The U.S. consumer price index rose in August 0.6 percent from the previous month, the biggest increase since June 2009, and advanced 1.7 percent from a year earlier, the Commerce Department said today. The figures matched the forecasts in a Bloomberg News survey.
Treasuries were the least expensive in three weeks, according to the 10-year term premium, a model created by Fed economists that includes expectations for interest rates, growth and inflation. The gauge was at negative 0.81 percent, the least costly level since Aug. 21. A negative reading shows investors are willing to accept yields below what’s considered fair value. The average this year is negative 0.73 percent.
Bonds remained lower even after Fed figures showed U.S. industrial production shrank in August by 1.2 percent, the most since March 2009. The decrease at factories, mines and utilities followed a revised 0.5 percent increase in July.
Fed Chairman Ben S. Bernanke is trying to bring down an unemployment rate stuck above 8 percent since February 2009. The central bank said yesterday it will make open-ended purchases of mortgage debt under the quantitative-easing stimulus strategy.
“We’re looking for ongoing, sustained improvement in the labor market,” he said at a press conference yesterday in Washington following the conclusion of a two-day meeting of the Federal Open Market Committee.
The FOMC said it probably will hold its target for overnight lending between banks near zero through mid-2015. A “highly accommodative stance of monetary policy will remain appropriate for a considerable time” after the economic recovery gains steam, it said.
“The Fed’s having QE on cruise control and is only focused on one side of their mandate, employment,” said Jacob Oubina, a senior U.S. economist in New York at the primary dealer Royal Bank of Canada’s RBC Capital Markets unit. “The Fed is willing to let inflation run above their target at this point, and that should lead to higher yields on the back end.”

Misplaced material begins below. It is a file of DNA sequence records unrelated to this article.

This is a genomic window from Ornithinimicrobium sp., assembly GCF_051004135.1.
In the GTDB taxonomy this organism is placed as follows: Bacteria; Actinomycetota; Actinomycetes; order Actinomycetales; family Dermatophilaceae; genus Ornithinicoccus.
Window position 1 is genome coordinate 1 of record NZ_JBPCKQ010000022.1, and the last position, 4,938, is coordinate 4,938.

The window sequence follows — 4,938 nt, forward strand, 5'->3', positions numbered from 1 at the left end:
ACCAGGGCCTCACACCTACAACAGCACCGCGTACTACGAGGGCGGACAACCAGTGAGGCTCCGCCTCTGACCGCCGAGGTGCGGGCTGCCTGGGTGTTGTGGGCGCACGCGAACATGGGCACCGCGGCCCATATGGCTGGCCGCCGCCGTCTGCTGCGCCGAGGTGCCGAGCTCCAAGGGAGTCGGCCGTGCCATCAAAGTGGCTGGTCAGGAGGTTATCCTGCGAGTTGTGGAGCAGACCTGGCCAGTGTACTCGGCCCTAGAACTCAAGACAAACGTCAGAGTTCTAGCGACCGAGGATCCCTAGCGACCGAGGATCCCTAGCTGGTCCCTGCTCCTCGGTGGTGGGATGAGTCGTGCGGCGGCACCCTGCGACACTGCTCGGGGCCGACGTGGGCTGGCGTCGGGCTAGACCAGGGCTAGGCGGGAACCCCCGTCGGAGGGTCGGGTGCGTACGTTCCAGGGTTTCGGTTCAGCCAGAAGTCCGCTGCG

The central bank’s mandate from Congress is to aim for both maximum employment and stable prices.
The Fed also said it will maintain its Operation Twist program of swapping $667 billion of shorter-term Treasuries in its holdings by year-end with debt due in six to 30 years to hold down long-term borrowing costs. It purchased $1.5 billion of debt today maturing from February 2036 to August 2042.
Treasury volume reported by ICAP Plc, the largest inter-dealer broker of U.S. government debt, rose 61 percent yesterday to $464 billion in New York, the highest level in 13 months. It was $370 billion today. Daily volume has averaged $240 billion in 2012.
The Treasury market is telling “a tale of two curves” as the 30-year bond yield broke through its 200-day moving average faster than 10-year note yields did, according to CRT Capital Group LLC.
Thirty-year yields are rising faster than those of shorter-term Treasuries because investors see diminishing support for long bonds, David Ader, head of government bond strategy at CRT in Stamford, Connecticut, said in an interview. The Fed refrained from announcing additional purchases of them when Operation Twist expires, and inflation expectations are rising, he said.
The 30-year bond yield’s 200-day moving average was 2.94 percent today. The 10-year yield’s 200-day moving average was 1.83 percent.